As any adoptive parent knows, it’s often impossible to avoid nosy, annoying, and even outright rude questions concerning your son or daughter. Sometimes, even well-meaning individuals can be a bit too intrusive.
“These negative messages are usually, but not always, unintentional,” says Julie Higginbotham, Adoptive Families. “People have an instinct for categorization; when they see situations that don’t fit the norm, they comment.” You’ve heard them all before…
|“Is she adopted?”||“Does she still talk to her real mother?”|
|“Where did he come from?”|
|“How much did he cost?”||“Do you have any children of your own?”|
“Most of the time people who ask these questions are asking because they are curious and do not know much about adoption,” explains the Adoptions From The Heart blog Answering Awkward Adoption Questions. “They might not understand how personal and unique each adoption story is and can come off as being rude.”
It’s important to develop a plan of action to deal with these questions in a calm and respectful manner. This typically involves a two-phase approach: addressing your child, and responding to the original question.
Addressing Your Child
“Despite our best efforts, the incessant questions from strangers chip away at our foundations,” says Higginbotham. “At home, were telling our children that adoption is a special way of creating a family, and that their birth cultures are something to celebrate. Meanwhile, repeated encounters with people…send them a different message.”
It’s often not the question itself that is so hurtful, but the impact it can have on your child. “Even for the child who is the toughest cookie, some of the questions can leave them speechless,” explains Meredith Resnick L.C.S.W., Psychology Today. So, when dealing with nosy or outright rude adoption questions, it is important to first reassure your child that adoption is perfectly normal. Then, once you have addressed your child, you can respond.
Developing a Plan to Respond to Nosy Adoption Questions
“I like to use a three choice process when asked about my own adoption story. It is called the TIP process: Tell, Ignore, say it is Private,” explains Dr. Dean Kirschner, Executive Director and Adoption Counselor at Adoption Makes Family. “I can choose to tell the story of my child’s adoption. I can ignore the person, or I can say it is private.”
Just remember to stay calm and be respectful. It’s sometimes easier said than done, but it is important to set a good example for your child.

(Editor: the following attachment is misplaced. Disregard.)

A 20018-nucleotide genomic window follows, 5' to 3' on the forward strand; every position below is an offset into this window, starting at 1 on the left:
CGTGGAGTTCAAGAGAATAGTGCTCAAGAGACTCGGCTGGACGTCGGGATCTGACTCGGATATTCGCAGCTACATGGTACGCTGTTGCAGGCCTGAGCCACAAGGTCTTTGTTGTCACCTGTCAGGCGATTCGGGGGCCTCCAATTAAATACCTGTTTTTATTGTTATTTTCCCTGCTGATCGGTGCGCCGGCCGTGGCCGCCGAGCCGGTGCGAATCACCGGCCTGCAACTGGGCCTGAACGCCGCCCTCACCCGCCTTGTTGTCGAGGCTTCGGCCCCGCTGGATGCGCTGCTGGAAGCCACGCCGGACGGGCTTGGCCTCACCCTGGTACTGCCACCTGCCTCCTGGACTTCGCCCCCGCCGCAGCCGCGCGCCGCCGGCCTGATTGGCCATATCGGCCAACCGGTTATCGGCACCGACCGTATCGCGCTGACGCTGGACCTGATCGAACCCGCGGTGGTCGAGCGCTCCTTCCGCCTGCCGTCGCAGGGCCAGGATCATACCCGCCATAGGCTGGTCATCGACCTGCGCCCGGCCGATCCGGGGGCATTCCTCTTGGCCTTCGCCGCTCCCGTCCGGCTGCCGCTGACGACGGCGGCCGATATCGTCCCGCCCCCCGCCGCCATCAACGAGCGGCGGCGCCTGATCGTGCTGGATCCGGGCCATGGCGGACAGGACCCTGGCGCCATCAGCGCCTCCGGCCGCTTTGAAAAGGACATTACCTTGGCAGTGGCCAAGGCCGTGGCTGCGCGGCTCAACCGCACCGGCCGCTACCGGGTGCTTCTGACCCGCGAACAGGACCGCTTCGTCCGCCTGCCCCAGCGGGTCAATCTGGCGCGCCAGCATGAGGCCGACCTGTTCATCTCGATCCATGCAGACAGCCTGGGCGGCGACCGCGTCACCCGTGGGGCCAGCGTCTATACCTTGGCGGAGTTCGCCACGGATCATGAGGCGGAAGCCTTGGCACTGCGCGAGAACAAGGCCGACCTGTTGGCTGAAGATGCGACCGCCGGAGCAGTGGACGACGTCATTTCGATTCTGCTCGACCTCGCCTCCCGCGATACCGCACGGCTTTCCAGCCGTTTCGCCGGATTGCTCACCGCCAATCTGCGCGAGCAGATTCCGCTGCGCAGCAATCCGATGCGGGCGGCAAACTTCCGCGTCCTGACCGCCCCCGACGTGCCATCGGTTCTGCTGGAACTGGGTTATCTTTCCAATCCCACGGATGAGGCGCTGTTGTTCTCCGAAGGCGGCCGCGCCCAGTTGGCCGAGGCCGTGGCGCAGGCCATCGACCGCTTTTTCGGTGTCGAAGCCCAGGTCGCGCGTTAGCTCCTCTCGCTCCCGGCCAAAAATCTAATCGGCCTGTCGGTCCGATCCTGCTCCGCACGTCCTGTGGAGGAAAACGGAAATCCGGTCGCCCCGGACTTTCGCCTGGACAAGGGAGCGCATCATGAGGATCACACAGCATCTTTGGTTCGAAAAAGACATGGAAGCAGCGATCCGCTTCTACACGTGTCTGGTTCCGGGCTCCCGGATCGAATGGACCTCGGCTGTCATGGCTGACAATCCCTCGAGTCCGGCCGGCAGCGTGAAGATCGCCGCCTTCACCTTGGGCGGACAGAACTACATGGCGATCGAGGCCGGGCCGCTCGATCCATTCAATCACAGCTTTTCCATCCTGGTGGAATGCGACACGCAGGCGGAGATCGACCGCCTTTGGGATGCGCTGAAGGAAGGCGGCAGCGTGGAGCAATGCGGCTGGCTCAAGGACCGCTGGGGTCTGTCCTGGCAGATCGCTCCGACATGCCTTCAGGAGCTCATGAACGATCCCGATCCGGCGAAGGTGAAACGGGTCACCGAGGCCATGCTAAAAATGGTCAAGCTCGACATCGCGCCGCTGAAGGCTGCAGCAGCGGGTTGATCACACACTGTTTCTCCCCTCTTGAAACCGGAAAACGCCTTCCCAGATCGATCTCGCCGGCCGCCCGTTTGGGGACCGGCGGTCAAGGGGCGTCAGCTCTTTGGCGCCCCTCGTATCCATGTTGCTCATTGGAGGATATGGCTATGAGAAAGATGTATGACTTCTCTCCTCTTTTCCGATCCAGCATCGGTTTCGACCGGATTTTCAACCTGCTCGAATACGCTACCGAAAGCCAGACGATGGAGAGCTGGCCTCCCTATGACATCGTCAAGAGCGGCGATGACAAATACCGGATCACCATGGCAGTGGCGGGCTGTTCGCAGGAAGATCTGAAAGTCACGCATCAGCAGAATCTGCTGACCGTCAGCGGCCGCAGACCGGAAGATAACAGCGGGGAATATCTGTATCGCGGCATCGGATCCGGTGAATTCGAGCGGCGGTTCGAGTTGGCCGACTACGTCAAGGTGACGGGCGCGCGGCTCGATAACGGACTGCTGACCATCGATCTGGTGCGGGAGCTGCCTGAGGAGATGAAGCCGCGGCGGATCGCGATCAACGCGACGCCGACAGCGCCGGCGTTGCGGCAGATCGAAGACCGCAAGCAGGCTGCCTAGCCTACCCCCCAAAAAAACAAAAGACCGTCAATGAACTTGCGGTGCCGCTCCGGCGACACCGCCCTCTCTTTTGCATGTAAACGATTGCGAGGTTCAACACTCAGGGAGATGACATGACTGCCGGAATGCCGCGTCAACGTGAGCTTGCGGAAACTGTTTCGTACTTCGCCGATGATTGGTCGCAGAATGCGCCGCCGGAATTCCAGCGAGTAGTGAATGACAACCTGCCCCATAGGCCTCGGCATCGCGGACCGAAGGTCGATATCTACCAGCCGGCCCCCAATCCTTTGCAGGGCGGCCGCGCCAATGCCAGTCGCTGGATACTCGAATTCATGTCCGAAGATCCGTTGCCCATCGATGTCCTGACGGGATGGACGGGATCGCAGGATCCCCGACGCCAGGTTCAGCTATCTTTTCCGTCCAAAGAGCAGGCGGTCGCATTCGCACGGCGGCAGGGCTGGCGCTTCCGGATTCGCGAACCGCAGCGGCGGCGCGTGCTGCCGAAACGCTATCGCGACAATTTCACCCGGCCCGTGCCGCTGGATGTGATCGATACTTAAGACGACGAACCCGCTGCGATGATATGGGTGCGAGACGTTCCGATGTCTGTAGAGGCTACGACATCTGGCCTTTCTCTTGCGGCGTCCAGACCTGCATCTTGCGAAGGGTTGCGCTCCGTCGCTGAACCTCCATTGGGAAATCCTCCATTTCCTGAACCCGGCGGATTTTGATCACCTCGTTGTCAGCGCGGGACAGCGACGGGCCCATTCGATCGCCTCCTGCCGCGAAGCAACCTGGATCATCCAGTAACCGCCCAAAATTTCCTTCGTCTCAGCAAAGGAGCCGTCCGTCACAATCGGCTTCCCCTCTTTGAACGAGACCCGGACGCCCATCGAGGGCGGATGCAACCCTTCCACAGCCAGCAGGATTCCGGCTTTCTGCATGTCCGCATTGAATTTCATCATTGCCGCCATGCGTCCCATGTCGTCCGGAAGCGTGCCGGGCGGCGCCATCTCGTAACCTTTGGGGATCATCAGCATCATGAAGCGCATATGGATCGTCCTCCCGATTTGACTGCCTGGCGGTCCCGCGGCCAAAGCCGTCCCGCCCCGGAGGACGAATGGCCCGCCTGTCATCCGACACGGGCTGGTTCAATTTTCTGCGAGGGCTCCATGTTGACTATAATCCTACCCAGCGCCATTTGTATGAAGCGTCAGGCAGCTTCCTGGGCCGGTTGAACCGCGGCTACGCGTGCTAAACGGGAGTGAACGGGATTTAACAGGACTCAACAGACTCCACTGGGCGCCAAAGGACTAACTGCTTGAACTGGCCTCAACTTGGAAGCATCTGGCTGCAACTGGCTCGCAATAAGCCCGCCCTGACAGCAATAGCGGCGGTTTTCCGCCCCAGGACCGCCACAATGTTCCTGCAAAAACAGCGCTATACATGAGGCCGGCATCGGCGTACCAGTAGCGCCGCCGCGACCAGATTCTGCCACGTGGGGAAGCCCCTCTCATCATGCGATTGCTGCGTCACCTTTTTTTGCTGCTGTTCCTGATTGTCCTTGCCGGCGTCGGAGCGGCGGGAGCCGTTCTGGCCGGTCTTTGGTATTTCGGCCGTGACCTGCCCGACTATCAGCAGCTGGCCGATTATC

“Trust me, the kid is listening for your response,” says Sharon Van Epps, ESME.
“Most people who adopt across ethnic boundaries love to talk about it, given appropriate circumstances,” says Higginbotham. In fact, when asked politely, many adoptive families have no issue discussing adoption open and honestly. This is an excellent opportunity to educate someone who is genuinely interested in learning more about adoption and your unique story.
Sometimes the best option is to just ignore a question, especially if it is posed in a purposefully hurtful way. Make sure your son or daughter is okay and just walk away. Remember, “you don’t owe strangers anything,” explains Van Epps.
Say It’s Private
“Families built by adoption are unashamed,” says adoption blogger Jill Robbins. “But we aren’t eager to hand out our children’s stories like a grandma hands out chocolate chip cookies. Why? Because those stories are not only private, but sacred.” So, it’s perfectly okay to tell friends, family members, and especially strangers that you would rather not discuss your child’s adoption at this time. “I’m all in favor of a tactful: ‘It’s none of your business,’” says Dr. Michele Borba. This is often enough to put an end to any uncomfortable questioning.
“You’re not required to share personal details about your child with anybody, not even loved ones,” says Van Epps.
Do You Have Questions About How to Respond to Adoption Questions?
Adoption Makes Family is here to help! We are a non-profit (501-C3) licensed adoption agency based in Maryland. Our birth parent adoption counselors are available 24 hours a day, 7 days a week for your convenience. If you would like our advice or just need to talk, please give us a call at any time.
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- “Answering Awkward Adoption Questions.” Love Builds Families, 17 June 2014, afth.wordpress.com/2014/07/02/answering-awkward-adoption-questions/.
- Higginbotham, Julie. “Dealing with Negative Messages About Adoptions.” Adoptive Families, 9 Oct. 2017, www.adoptivefamilies.com/talking-about-adoption/negative-messages-about-adoption/.
- Resnick, Meredith. “The Tough Cookie’s Guide to Annoying Adoption Questions.” Psychology Today, Sussex Publishers, www.psychologytoday.com/blog/adoption-stories/201003/the-tough-cookie-s-guide-annoying-adoption-questions.
- Robbins, Jill. “5 Real Life Responses to Nosy Adoption Questions.” Ripped Jeans & Bifocals, 2 Nov. 2017, rippedjeansandbifocals.com/5-real-life-responses-to-nosy-adoption-questions/.
- Van Epps, Sharon. “Seven Tips for Dealing with Unwanted Questions and Comments About Your Adopted Child.” ESME, 27 June 2016, esme.com/single-mom-resources/content/adoption/seven-tips-for-dealing-with-unwanted-questions-and-comments-about-your-adopted-child.